Has Moore said anything about that DCU Rebirth #1 yet?
Not to my knowledge, and I think he does not even care anymore since it has been thirty years and DC has made it clear that they will keep Watchmen in publication.
I still have to
illegally download the comics onto my tablet get the issues, cause I'm definitely interested.
Since everyone and their grandmother knows because of the leak that happened before its release, what are your thoughts on the pre-Flashpoint Wally West returning? I personally love it (though I am not that crazy about Dr. Manhattan being the implied antagonist), but that has not stopped some people from slagging DC Rebirth. I guess you cannot please some people no matter what they do.
Personally, I think Johns was a bit heavy-handed with the "hope vs. cynicism" theme. While I suppose that one could argue that Watchmen
and Dark Knight Returns
inaugurated the Dark Age of Comics, I believe that it is an oversimplification. Watchmen
(and DKR, albeit to a lesser degree) was an incredibly dense and layered read that truly read like a novel and I believe that the antiheroes that followed Rorschach's example were one-dimensional copies. No, I believe that it was Crisis on Infinite Earths
, or rather, the immediate aftermath where DC essentially repudiated its own rich history for a short-term sales bump. Something I call the "Deconstuction Age" (1986-94) because the dismantling of the pre-Crisis multiverse and editorial inconsistency led to DC creating a Frankenstein-like monster by trying to force certain pieces to fit together.
The most egregious examples are the Legion of Super-Heroes
, where then-writer, Paul Levitz had to create a stopgap measures to explain how "Superboy" could still be a member of the Legion after the John Byrne reboot establish that Supes didn't establish his career until after he became an adult. Hell, there were still references to the Kara Zor-El Supergirl who was never supposed even exist post-Crisis. Eventually editorial mandate forced a soft reboot, but Legion continuity was pretty much FUBARed until Zero Hour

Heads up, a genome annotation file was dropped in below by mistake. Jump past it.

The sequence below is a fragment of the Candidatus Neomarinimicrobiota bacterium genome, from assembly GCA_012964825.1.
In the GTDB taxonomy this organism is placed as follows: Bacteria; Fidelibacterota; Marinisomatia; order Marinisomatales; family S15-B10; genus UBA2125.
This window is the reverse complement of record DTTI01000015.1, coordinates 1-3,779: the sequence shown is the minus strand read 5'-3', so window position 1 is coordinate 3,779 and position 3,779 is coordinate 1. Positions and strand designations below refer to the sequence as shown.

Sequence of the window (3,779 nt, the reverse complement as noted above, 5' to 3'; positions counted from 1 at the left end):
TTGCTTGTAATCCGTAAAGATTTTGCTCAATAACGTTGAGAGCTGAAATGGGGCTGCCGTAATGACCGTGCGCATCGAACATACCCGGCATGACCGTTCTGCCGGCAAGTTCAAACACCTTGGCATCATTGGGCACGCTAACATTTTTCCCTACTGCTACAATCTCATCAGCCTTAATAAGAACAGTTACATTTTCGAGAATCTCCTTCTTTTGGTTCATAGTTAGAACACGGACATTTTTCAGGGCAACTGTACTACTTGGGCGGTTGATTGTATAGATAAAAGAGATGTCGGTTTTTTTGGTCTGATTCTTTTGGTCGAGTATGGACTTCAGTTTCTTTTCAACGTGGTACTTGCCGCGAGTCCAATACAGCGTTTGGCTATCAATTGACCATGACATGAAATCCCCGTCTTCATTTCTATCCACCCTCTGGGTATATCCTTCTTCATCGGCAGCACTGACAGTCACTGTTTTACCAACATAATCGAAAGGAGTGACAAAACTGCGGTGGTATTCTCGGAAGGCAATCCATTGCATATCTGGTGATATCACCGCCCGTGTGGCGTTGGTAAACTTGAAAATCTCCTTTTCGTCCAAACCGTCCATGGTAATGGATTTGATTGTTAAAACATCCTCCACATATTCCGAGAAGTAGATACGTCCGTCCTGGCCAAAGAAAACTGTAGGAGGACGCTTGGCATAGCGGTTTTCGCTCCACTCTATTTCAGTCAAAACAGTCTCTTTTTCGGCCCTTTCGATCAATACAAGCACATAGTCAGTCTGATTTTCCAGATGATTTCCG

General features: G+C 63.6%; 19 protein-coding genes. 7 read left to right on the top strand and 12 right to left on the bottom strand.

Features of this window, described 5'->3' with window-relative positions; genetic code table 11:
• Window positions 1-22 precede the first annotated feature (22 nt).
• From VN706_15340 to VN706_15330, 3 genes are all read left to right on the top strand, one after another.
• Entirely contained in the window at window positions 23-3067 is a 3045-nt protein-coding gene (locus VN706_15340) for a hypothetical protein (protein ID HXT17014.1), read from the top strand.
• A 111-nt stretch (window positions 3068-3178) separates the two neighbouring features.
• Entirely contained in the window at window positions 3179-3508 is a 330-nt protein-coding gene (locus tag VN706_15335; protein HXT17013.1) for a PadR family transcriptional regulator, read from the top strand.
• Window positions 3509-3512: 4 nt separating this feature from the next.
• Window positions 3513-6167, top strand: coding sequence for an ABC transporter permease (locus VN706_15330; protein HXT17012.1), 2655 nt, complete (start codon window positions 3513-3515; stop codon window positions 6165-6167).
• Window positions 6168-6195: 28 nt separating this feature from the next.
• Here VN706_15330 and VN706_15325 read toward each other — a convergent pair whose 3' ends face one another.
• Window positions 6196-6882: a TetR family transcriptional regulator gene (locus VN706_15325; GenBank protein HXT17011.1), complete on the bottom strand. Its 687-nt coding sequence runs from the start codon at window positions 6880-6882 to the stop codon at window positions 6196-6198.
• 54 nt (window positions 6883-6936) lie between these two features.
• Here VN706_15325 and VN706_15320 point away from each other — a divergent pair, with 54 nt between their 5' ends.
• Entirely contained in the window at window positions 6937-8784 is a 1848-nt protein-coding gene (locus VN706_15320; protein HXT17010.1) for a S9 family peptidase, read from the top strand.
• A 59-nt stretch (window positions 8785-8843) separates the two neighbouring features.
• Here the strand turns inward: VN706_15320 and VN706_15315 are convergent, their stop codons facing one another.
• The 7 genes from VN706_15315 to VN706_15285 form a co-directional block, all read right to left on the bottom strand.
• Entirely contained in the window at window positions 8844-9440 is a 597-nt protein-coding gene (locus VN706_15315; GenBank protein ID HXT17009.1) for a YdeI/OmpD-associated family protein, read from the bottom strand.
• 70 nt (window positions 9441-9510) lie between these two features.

. The Silver Age Hawkman is another sterling example, where despite him playing a role in 1988's Invasion
, DC wanted Hawkworld
(released the following year, and a damn fine read) to take place in the then-contemporary DCU as opposed to the intended origin story. That necessitated a cascade of retcons that made the character untouchable for years.
Things got better after Zero Hour
. DC ran with the "legacy" theme with the return of the JSA to prominence after the success of James Robinson's Starman
. The Justice League returned to "all-star" status with Grant Morrison's JLA
. Something I call the "Reconstruction Era" that ended more or less with Identity Crisis
. Granted, more of DC's Silver Age elements crept into the mythos, culminating in Barry Allen's return in Final Crisis
And then they blow it up after Flashpoint
with the New 52, which left a bad taste in my mouth. Rebirth
seems to be fixing that by introducing elements from the pre-Flashpoint universe, but I'm wary. DC has a problem with rebooting and retconning, though Marvel seems to be worse at times since they heavily rely on recycling plots and shock tactics to drive sales.